With the Fed determined to kill inflation through higher rates, now might appear to be a good time to buy CarMax (NYSE:KMX). To be fair, the circumstances at the moment don’t appear favorable for the bulls, making it a tax-loss harvesting warning. Since the January opener, KMX dropped over 48% of market value. Adding insult to injury, in the trailing month, shares slipped nearly 12%.
Why on earth, then, would anyone want to buy KMX, even as a contrarian trade? Simply, people need personal transportation, especially in the western side of the country. Moreover, The Wall Street Journal notes that the average age of vehicles on U.S. roadways is a record 12.2 years. Sure, people can always choose to repair their cars. But at some point, this exercise becomes a money and time pit. Shareholders suffering steep losses will probably take the tax-loss harvesting route, which I can understand. But if this happens, KMX could be an overlooked (albeit speculative) idea.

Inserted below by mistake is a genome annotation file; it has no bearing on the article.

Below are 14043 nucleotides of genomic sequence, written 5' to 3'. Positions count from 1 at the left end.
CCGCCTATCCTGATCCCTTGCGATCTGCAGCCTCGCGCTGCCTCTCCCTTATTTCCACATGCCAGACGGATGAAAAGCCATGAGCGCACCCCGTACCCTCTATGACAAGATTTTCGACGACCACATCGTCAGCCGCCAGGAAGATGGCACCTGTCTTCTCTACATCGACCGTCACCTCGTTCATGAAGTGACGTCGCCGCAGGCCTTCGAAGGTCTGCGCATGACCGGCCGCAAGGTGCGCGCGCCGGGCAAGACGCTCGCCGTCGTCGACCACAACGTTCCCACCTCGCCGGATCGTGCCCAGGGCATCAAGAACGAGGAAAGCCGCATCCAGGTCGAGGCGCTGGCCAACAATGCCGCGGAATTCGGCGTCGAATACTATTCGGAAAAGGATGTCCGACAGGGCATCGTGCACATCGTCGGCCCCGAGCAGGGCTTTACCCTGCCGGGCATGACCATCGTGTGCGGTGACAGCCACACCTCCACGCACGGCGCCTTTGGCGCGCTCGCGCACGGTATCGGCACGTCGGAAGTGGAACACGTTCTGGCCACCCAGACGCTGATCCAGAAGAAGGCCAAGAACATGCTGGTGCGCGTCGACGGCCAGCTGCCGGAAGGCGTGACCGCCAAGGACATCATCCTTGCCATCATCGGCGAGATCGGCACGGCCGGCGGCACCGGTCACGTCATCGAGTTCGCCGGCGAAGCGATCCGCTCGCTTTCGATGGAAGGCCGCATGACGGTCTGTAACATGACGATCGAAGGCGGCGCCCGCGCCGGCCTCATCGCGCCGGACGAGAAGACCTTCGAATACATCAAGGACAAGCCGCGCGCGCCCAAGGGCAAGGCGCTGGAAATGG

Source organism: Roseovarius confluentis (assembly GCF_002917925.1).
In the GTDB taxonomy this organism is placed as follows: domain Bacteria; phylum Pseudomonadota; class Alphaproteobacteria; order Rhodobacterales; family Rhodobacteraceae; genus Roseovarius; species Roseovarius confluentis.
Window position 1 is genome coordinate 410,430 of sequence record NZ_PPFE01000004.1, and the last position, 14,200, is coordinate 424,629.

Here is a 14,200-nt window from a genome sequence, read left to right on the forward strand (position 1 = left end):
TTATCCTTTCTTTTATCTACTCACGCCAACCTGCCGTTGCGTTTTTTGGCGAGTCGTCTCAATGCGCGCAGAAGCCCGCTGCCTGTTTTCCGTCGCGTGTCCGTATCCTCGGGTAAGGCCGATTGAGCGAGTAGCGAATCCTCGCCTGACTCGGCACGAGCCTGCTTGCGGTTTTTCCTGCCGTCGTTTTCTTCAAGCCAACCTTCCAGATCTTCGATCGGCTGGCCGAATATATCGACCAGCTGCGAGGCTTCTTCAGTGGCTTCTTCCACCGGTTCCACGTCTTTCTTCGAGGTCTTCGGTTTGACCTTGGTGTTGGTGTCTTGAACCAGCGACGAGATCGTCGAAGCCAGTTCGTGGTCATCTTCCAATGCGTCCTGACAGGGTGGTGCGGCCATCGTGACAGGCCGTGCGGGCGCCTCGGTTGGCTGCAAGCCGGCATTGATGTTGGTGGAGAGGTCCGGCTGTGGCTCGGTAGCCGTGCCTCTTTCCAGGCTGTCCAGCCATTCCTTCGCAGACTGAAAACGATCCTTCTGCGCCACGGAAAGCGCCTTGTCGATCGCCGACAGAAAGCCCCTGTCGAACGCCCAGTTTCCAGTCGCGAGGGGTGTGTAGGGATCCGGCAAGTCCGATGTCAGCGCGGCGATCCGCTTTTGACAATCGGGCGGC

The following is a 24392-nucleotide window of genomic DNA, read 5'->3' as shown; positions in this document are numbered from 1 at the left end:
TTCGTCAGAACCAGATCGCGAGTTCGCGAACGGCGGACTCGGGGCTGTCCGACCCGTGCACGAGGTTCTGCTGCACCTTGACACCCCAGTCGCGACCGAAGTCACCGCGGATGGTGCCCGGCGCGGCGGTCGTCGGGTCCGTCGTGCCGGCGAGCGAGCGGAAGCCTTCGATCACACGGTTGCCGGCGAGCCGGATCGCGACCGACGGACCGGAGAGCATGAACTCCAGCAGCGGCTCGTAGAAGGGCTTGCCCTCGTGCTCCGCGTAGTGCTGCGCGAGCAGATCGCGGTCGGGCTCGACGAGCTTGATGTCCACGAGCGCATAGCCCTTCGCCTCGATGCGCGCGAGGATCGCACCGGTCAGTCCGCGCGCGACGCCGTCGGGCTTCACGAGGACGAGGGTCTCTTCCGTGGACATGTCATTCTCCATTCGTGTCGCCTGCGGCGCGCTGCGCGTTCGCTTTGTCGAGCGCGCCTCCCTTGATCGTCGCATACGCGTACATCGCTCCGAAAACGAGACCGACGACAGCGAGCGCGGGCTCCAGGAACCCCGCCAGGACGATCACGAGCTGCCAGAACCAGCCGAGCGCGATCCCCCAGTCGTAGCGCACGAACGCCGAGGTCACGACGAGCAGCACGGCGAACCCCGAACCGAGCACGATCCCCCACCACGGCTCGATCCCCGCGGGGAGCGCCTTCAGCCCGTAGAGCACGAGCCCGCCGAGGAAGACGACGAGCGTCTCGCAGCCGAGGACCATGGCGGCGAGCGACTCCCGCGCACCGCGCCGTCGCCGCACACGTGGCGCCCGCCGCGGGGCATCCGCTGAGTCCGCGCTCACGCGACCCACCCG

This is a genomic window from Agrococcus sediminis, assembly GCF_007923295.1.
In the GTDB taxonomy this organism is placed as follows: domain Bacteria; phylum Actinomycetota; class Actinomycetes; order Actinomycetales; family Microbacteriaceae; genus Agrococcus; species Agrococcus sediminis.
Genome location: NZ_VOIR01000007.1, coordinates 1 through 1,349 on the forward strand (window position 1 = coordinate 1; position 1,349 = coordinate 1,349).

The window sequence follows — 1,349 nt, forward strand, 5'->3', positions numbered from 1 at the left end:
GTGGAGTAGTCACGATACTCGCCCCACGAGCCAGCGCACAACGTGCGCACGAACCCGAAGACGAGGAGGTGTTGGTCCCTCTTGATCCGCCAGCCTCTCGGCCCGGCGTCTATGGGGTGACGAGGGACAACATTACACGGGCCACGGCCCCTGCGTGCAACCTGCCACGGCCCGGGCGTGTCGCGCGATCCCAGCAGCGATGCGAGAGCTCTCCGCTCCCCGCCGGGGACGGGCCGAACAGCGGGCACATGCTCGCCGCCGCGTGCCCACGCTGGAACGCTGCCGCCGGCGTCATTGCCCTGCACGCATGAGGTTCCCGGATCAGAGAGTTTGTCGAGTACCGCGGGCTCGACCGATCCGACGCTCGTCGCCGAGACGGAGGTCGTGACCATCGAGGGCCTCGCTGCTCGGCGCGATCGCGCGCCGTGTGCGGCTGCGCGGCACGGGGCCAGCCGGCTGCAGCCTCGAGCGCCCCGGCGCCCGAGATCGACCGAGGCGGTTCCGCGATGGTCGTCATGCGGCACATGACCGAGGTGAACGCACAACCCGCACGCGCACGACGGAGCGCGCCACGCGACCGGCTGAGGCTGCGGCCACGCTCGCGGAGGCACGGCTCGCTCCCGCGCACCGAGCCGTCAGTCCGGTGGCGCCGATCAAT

Kratos Defense (KTOS)
While many military contractors bounced higher because of Russia’s invasion of Ukraine, not all saw their valuations rise. One such enterprise is Kratos Defense (NASDAQ:KTOS). Since the start of the year, KTOS dropped almost 54% of market value. In addition, its near-term performance rates unfavorably. In the past five days, KTOS lost about 8%. Moreover, in the trailing month, shares stumbled over 17%.
Given the lackluster performance, it’s possible that KTOS may incur additional volatility due to tax-loss harvesting. Still, if this does happen, contrarian investors may want to consider shares for the long term. Although Kratos doesn’t have direct relevance to the aforementioned military campaign, Russia’s poor performance in the conflict suggests strongly that few countries will want its military hardware. After all, with Russia asking North Korea for weapons, it’s not exactly a ringing endorsement for Russia’s military industrial complex.
However, the U.S. arms industry looks sterling, allowing a much-smaller nation to defend itself against a major power. Therefore, KTOS is a name to pick up if tax-loss harvesting occurs.
On the date of publication, Josh Enomoto did not have (either directly or indirectly) any positions in the securities mentioned in this article. The opinions expressed in this article are those of the writer, subject to the InvestorPlace.com Publishing Guidelines.